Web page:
When a great opportunity comes along, you don’t pass it up — even if it happened much sooner than anticipated. That’s the mindset Jennifer Greenman adopted when, in September of 2014, she was promoted to CIO at Moffitt Cancer Center when Mark Hulse took on the role of Chief Administrative Officer. The plan for Greenman, who was hired as senior director of application services, was to succeed Hulse eventually, and so even though it was an accelerated path, it was still one she happily took. In this interview, she talks about the innovative work being done through the Total Cancer Care initiative, the proactive approach she takes with security education, how Moffitt hopes to continue to improve patient engagement, and the biggest challenge in stepping into the CIO role.
- Staff motivation — “Being able to contribute is a very meaningful experience.”
- Patient-centered care as a “core principle”
- 100% portal adoption
- Proactive approach to security — “We want to inform, not scare.”
- HIMSS Stage 6 — “It helped energize our efforts.”
- Professional development plans
LISTEN NOW USING THE PLAYER BELOW OR CLICK HERE TO SUBSCRIBE TO OUR iTUNES PODCAST FEED
We all have a connection to cancer in some form or fashion, whether it’s family members, friends, even in some cases a personal experience, and so I think that being able to contribute to the prevention and cure of cancer and having that real impact is a very meaningful experience.
We have made considerable investment in human and technical resources to enhance our cybersecurity prevention, detection and response capabilities, and we have more initiatives planned over the upcoming year.
Even with the best staff, the best technologies, and the best processes in place, organizations are being compromised every single day, and that is very concerning to me as the leader of our technology department.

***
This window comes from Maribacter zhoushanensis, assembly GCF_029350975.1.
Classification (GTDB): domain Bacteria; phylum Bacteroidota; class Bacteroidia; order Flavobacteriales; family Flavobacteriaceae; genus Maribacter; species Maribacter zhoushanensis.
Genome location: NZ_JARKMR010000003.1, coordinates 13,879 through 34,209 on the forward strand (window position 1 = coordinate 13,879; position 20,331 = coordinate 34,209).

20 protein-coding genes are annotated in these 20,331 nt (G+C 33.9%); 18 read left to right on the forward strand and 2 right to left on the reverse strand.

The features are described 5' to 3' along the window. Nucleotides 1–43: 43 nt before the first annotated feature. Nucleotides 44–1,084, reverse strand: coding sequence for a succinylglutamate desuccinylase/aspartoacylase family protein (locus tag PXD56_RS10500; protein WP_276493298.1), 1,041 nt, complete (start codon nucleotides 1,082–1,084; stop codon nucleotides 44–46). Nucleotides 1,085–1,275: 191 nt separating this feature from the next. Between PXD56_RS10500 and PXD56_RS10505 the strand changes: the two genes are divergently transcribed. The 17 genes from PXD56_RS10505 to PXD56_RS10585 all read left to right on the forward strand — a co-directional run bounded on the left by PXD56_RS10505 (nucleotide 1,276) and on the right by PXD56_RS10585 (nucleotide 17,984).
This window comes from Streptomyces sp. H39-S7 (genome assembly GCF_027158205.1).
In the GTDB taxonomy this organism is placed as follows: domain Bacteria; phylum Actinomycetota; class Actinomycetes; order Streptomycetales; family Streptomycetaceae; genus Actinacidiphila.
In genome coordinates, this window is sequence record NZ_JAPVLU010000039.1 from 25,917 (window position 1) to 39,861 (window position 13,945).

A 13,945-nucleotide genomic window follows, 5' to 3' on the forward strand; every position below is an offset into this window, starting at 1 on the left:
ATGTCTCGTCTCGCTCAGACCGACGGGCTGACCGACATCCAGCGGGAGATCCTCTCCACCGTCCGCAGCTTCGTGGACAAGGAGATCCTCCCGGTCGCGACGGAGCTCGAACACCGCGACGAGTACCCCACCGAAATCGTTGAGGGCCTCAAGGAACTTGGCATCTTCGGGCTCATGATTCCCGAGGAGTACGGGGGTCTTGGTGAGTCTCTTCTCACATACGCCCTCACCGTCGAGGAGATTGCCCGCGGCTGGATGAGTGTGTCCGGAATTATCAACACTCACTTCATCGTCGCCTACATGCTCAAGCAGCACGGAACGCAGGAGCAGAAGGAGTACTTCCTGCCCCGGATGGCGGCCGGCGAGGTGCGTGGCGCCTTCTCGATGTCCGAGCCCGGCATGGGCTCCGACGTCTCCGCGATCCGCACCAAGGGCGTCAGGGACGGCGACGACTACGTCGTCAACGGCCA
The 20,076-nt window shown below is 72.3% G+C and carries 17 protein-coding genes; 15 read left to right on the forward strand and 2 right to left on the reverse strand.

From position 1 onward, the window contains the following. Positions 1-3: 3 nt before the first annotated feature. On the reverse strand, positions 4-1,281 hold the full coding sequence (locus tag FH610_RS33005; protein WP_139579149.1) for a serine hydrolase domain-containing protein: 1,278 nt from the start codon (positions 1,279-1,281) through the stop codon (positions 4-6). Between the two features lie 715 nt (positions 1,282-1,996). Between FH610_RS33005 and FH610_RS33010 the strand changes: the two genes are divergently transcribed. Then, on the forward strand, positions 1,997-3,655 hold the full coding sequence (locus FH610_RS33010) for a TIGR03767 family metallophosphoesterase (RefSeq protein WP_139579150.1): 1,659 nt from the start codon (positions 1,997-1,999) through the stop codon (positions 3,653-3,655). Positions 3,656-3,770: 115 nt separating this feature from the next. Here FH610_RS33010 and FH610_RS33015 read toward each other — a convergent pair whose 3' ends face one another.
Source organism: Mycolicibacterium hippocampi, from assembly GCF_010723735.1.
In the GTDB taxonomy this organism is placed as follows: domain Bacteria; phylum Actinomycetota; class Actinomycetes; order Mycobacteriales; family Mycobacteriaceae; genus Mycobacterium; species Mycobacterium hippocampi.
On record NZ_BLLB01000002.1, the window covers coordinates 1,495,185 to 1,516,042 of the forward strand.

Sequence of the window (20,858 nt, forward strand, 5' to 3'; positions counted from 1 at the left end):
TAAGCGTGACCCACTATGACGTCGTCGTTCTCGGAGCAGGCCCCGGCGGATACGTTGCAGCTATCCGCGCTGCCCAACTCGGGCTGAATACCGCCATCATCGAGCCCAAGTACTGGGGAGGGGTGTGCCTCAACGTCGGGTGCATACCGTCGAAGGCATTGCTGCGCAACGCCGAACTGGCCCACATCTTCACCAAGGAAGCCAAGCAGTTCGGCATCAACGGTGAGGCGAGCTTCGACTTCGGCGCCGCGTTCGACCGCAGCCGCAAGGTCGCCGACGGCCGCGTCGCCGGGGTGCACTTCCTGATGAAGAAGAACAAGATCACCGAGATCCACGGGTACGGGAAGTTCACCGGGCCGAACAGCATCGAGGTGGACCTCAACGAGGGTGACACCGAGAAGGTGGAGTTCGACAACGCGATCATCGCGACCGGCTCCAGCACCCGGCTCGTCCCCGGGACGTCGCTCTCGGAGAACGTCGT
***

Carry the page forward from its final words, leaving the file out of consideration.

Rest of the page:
This achievement has been an encouragement to our many team members involved in years of implementation and support activities. It also has energized our efforts toward continued innovation.
We recognize that human capital investment is essential to position our department and the broader organization for future success.
Gamble: And I would think that maybe there’s more motivation in just dealing with this type of unique area where you are talking about potential preventions and cures for cancer, so is that something where it does kind of help motivate the staff, even on the IT side?
Greenman: I think so, and I think that for our workforce, for our team members, it’s incredibly rewarding to be able to apply our technical knowledge and our technical interest to a very real and personal, deeply emotional experience for many people. We all have a connection to cancer in some form or fashion, whether it’s family members, friends, even in some cases a personal experience with cancer, and so I think that being able to contribute in this way, to contribute to the prevention and cure of cancer and having that real impact is a very meaningful experience for all of us.
Gamble: Right. And when we talk about patient engagement, this is an area where I also imagine that you’re in a unique position. We have heard before in speaking to some other people who are at cancer institutes and organizations that there is a deeper level of engagement among the patients and their families. Is that something that you’ve seen?
Greenman: Definitely. Patient and family-centered care is a core principle for Moffitt, and our patient portal is an essential element of this model. We are tremendously fortunate to have outstanding portal adoption — 100 percent of all new patients at Moffitt register and log into their patient portal, which is an accomplishment that few healthcare institutions have been able to achieve. In addition to securely providing full electronic access to medical records through this tool, our patients may correspond with their care team, request medication refills, and access important curated educational resources. This level of convenience and transparency is highly valued by our patients, as evidenced by direct feedback and the outstanding utilization of these solutions.